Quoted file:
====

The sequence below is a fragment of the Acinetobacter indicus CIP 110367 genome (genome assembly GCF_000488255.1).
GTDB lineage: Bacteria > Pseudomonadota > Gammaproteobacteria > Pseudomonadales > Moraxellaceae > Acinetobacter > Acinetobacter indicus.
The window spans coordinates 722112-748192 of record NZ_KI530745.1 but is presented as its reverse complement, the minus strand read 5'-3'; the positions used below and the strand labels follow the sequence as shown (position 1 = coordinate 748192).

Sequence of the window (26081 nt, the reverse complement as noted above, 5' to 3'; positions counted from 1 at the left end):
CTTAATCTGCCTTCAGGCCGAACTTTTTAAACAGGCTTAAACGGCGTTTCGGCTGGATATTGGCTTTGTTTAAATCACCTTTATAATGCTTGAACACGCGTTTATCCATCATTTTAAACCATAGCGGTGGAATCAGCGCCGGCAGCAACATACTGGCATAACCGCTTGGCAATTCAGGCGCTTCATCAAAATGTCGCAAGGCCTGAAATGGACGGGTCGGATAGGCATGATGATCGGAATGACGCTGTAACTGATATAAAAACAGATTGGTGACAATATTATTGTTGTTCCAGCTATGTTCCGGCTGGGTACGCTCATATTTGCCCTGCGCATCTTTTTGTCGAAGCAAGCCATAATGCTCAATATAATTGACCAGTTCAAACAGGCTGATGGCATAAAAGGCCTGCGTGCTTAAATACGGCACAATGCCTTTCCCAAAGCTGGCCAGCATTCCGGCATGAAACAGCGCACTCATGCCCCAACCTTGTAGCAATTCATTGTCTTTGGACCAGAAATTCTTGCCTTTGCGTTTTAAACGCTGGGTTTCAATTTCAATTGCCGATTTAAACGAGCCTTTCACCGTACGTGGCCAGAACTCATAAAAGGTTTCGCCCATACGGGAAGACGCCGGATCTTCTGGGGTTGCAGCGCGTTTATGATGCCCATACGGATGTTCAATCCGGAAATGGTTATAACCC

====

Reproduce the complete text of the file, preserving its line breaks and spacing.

The sequence below is a fragment of the Acinetobacter indicus CIP 110367 genome (genome assembly GCF_000488255.1).
GTDB lineage: Bacteria > Pseudomonadota > Gammaproteobacteria > Pseudomonadales > Moraxellaceae > Acinetobacter > Acinetobacter indicus.
The window spans coordinates 722112-748192 of record NZ_KI530745.1 but is presented as its reverse complement, the minus strand read 5'-3'; the positions used below and the strand labels follow the sequence as shown (position 1 = coordinate 748192).

Sequence of the window (26081 nt, the reverse complement as noted above, 5' to 3'; positions counted from 1 at the left end):
CTTAATCTGCCTTCAGGCCGAACTTTTTAAACAGGCTTAAACGGCGTTTCGGCTGGATATTGGCTTTGTTTAAATCACCTTTATAATGCTTGAACACGCGTTTATCCATCATTTTAAACCATAGCGGTGGAATCAGCGCCGGCAGCAACATACTGGCATAACCGCTTGGCAATTCAGGCGCTTCATCAAAATGTCGCAAGGCCTGAAATGGACGGGTCGGATAGGCATGATGATCGGAATGACGCTGTAACTGATATAAAAACAGATTGGTGACAATATTATTGTTGTTCCAGCTATGTTCCGGCTGGGTACGCTCATATTTGCCCTGCGCATCTTTTTGTCGAAGCAAGCCATAATGCTCAATATAATTGACCAGTTCAAACAGGCTGATGGCATAAAAGGCCTGCGTGCTTAAATACGGCACAATGCCTTTCCCAAAGCTGGCCAGCATTCCGGCATGAAACAGCGCACTCATGCCCCAACCTTGTAGCAATTCATTGTCTTTGGACCAGAAATTCTTGCCTTTGCGTTTTAAACGCTGGGTTTCAATTTCAATTGCCGATTTAAACGAGCCTTTCACCGTACGTGGCCAGAACTCATAAAAGGTTTCGCCCATACGGGAAGACGCCGGATCTTCTGGGGTTGCAGCGCGTTTATGATGCCCATACGGATGTTCAATCCGGAAATGGTTATAACCC